The purpose of the CASOS Summer Institute is to provide an intense and hands-on introduction to dynamic network analysis and computational modeling of complex socio-technical systems. Both network analysis and multi-agent modeling will be covered. Participants will be able to complete the institute without programming skills or in-depth understanding of particular social theories. Computer programming and basic social or organizational theory are not included under the topics covered.
Participants learn about current trends, practices, and tools available for social networks analysis, link analysis, simulation, and multi-agent modeling. Basic social network and dynamic network representations, statistics, analysis and visualization techniques are covered. Techniques for designing, analyzing, and validating computational models with and without network components are presented. There is also an emphasis on appropriate and inappropriate ways to critique computational models and network analyses. The strengths and weaknesses of computational and network approaches to examining complex socio-technical issues are discussed. Multiple computational platforms are explored and hands-on experience are provided. An examination of social network methods, complexity theory and procedures for integrating network-based metrics and statistics into computational models completes the program.
The software tools students will learn and work with include: ORA, AutoMap, and Construct, which are network analysis, information extraction, and simulations tools, respectively, that are developed at CASOS and widely used globally in business, government, and education.
Students are encouraged to bring their own data and to learn to use the CASOS tools to code, analyze, reason about and visualize there data. Hands-on instruction and assistance will be provided on how to import data to ORA from CSV files, SQL databases, email servers, UCINET formats, PenLink, I2/Analyst Notebook and other raw data formats. Students will work through a tool chain where they extract networks from texts, analyze those networks, and the using simulation techniques evolve those networks.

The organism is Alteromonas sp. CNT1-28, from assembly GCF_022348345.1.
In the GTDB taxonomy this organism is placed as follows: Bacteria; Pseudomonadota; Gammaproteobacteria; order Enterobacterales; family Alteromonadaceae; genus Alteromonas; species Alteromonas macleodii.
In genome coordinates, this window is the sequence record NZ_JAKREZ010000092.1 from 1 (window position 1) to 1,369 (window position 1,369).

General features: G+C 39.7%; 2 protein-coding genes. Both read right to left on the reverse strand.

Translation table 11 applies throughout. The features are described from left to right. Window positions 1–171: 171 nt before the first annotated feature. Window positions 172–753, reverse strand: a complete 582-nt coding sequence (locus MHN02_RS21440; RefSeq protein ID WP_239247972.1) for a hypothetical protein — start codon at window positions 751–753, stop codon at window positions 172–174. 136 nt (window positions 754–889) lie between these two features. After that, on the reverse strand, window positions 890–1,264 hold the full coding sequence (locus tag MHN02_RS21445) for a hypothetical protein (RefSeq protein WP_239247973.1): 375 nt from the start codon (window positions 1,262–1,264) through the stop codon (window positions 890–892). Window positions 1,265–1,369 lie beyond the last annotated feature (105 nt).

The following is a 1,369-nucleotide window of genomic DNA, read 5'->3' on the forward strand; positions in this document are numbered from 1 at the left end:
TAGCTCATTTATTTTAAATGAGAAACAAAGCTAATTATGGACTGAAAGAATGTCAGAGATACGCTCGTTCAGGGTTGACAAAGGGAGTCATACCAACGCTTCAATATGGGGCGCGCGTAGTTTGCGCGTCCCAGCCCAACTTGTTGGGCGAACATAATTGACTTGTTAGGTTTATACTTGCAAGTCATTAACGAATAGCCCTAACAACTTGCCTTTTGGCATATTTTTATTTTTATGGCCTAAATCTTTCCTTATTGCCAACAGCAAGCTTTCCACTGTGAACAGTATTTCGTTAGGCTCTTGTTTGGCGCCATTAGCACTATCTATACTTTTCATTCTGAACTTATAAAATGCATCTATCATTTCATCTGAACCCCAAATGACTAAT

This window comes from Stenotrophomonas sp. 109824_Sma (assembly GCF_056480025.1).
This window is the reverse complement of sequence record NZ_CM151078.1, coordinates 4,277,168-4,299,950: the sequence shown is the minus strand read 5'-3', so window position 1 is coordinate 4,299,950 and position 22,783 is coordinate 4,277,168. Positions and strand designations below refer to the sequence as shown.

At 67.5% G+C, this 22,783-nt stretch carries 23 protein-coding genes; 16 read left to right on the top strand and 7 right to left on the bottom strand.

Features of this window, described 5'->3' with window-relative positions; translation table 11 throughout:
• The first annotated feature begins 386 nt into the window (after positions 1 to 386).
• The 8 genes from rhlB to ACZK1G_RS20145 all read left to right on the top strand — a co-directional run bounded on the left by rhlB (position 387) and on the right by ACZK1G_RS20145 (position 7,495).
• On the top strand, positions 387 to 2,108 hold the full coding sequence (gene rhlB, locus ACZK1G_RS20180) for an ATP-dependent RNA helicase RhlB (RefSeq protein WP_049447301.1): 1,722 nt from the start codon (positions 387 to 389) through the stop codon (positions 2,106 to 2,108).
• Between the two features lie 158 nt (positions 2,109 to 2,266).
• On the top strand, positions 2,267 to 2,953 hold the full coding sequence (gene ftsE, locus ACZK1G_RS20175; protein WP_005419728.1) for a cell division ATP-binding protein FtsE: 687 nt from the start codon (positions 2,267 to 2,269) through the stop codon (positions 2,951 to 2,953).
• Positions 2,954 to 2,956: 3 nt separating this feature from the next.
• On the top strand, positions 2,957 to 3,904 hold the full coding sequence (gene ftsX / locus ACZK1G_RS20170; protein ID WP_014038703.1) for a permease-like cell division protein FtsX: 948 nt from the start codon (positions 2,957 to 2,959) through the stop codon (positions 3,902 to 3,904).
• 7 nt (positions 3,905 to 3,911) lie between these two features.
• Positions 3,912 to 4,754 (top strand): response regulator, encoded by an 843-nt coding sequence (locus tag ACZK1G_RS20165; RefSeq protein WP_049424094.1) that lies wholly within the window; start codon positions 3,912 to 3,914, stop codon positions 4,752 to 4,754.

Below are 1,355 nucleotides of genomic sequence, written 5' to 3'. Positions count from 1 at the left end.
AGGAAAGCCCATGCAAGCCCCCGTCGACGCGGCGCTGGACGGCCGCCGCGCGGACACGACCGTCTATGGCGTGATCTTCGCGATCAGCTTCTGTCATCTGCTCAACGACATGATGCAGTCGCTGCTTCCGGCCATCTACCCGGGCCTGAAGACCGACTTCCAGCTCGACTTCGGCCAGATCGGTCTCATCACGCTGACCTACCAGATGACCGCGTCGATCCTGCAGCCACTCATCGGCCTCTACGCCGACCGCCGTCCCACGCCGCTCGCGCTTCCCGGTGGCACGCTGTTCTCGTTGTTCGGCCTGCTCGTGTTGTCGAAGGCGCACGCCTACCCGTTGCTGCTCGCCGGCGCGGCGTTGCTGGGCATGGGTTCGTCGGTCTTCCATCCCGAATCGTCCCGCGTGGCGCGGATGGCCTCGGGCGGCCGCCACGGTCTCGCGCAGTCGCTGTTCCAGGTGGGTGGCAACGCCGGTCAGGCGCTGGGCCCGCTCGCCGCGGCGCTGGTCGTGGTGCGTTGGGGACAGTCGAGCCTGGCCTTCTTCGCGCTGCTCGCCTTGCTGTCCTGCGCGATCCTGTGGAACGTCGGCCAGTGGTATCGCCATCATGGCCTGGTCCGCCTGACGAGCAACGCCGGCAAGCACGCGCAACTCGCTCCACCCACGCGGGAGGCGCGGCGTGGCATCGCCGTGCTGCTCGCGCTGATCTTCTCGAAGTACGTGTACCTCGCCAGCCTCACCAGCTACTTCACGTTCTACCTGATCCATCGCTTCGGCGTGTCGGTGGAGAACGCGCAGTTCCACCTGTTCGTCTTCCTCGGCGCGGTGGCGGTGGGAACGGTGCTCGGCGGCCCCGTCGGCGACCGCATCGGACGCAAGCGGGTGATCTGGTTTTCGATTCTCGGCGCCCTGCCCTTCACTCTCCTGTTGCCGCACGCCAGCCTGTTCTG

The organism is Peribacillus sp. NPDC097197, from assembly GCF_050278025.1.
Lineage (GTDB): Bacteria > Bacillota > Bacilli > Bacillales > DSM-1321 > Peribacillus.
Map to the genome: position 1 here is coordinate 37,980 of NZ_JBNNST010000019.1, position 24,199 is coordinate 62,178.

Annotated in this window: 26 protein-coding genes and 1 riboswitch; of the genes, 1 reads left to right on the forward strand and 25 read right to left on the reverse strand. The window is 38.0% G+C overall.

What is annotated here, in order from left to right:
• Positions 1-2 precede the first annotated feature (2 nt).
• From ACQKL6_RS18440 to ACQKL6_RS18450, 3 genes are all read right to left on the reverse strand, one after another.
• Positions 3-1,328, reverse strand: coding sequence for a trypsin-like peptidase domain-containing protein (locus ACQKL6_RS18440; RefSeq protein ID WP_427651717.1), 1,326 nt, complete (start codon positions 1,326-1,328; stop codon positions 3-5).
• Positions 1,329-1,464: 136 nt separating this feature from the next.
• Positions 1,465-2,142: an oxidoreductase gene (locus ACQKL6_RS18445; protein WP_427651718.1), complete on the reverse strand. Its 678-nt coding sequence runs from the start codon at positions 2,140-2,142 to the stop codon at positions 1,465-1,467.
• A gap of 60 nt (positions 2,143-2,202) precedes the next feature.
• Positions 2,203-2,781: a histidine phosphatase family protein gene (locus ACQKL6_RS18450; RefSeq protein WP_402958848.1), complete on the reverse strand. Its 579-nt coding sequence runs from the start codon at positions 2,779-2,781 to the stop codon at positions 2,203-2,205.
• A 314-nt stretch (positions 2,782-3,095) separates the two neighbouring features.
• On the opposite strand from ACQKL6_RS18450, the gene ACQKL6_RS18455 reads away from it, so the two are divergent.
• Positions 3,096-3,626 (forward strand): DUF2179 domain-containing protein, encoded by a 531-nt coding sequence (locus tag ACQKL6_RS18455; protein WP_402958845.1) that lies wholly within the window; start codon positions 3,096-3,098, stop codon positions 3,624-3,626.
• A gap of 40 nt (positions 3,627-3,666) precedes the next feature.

The hands-on curriculum builds on both social network and computational analysis techniques, and illustrates how to use these techniques to study social, organizational and policy issues.
Participation is open to graduate students, faculty, and personnel from industry, education and government.
For more information on computers and software, please visit the What to Bring page.
Examples are: email messages, webpage content, paper abstracts, news articles, comment fields from fixed formatted files.
Restrictions: Put one message, page, abstract, article per file.
Put all files for same group or time period in a folder. Exclude pictures.
Examples are: who talks to whom, trade level between countries, semantic networks, event networks.
Restrictions: Look at CASOS tools web page for easy formats to read. If you have node by attribute data, such as for each person degree, age, position you can use that data to create relational data.
Make sure your machine is large enough for your data. You can have multiple networks. Each network can be in its own file, but need not be. If you are bringing your own machine, which we highly recommend, just bring your data on your machine.